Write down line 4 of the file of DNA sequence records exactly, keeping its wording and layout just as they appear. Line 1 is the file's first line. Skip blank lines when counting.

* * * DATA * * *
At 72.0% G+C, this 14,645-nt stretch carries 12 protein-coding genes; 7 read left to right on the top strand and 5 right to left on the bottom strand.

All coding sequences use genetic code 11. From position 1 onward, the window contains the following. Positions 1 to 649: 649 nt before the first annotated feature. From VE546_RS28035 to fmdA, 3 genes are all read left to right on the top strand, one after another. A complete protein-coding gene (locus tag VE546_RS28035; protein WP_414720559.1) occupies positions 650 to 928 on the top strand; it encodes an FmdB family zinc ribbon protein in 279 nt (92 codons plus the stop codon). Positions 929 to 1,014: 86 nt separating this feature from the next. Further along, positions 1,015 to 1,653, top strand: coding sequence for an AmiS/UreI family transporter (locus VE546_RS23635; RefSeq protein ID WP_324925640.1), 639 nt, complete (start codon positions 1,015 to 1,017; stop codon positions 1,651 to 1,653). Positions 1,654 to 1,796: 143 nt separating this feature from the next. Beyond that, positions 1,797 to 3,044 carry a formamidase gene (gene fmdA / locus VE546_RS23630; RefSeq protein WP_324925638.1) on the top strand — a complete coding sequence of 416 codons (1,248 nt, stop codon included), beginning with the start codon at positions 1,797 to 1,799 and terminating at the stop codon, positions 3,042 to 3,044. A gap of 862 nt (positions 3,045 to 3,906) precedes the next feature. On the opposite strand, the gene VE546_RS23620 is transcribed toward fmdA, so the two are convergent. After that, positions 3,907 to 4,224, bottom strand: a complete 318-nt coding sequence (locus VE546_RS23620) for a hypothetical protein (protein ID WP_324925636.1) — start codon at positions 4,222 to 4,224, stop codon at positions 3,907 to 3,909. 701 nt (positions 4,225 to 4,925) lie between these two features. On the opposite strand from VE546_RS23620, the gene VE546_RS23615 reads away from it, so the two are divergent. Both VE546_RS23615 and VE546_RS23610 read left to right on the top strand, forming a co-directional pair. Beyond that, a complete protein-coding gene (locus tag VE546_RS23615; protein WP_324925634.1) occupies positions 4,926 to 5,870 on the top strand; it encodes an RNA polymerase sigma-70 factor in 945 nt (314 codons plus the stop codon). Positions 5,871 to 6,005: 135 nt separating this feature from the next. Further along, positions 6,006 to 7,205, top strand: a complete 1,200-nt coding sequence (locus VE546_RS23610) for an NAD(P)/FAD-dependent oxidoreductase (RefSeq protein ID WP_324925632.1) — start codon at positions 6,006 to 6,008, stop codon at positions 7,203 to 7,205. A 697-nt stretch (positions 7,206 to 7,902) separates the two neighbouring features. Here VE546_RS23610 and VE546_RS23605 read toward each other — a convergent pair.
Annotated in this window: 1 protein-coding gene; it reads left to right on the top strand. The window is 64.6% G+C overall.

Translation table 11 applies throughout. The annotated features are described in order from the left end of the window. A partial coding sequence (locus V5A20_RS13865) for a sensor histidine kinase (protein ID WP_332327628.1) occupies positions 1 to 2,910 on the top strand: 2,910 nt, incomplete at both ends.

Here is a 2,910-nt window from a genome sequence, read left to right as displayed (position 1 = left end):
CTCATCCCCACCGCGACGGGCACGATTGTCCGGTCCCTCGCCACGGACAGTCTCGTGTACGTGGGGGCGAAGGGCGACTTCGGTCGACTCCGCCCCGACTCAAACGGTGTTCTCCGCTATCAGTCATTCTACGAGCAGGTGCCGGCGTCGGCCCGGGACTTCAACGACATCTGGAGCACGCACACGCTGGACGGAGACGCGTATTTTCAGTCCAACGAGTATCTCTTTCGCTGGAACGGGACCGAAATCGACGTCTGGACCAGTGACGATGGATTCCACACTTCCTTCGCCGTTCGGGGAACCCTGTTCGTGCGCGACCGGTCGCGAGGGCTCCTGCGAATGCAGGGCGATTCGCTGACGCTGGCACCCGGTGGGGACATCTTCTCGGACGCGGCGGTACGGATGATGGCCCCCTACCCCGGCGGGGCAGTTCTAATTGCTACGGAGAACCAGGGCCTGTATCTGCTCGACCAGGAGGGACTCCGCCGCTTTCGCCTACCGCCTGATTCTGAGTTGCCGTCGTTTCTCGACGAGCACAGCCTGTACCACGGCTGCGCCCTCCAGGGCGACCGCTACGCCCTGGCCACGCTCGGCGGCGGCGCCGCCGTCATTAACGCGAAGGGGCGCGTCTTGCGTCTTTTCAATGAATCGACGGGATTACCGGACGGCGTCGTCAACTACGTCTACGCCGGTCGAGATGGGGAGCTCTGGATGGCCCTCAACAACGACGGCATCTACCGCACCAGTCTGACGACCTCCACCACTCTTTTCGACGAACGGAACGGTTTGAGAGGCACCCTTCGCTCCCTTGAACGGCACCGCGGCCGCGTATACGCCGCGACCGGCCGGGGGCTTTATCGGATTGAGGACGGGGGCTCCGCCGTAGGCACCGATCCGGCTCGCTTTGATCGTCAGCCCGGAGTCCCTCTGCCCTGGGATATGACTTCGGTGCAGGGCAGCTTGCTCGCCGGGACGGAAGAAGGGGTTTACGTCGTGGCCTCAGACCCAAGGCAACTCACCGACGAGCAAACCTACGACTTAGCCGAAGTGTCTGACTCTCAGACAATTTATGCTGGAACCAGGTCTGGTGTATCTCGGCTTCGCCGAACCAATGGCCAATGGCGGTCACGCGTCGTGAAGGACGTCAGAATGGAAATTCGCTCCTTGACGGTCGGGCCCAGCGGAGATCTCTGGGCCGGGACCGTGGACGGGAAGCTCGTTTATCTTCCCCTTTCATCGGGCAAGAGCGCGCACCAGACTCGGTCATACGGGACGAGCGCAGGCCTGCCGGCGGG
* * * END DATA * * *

Translation table 11 applies throughout. The annotated features are described in order from the left end of the window. A partial coding sequence (locus V5A20_RS13865) for a sensor histidine kinase (protein ID WP_332327628.1) occupies positions 1 to 2,910 on the top strand: 2,910 nt, incomplete at both ends.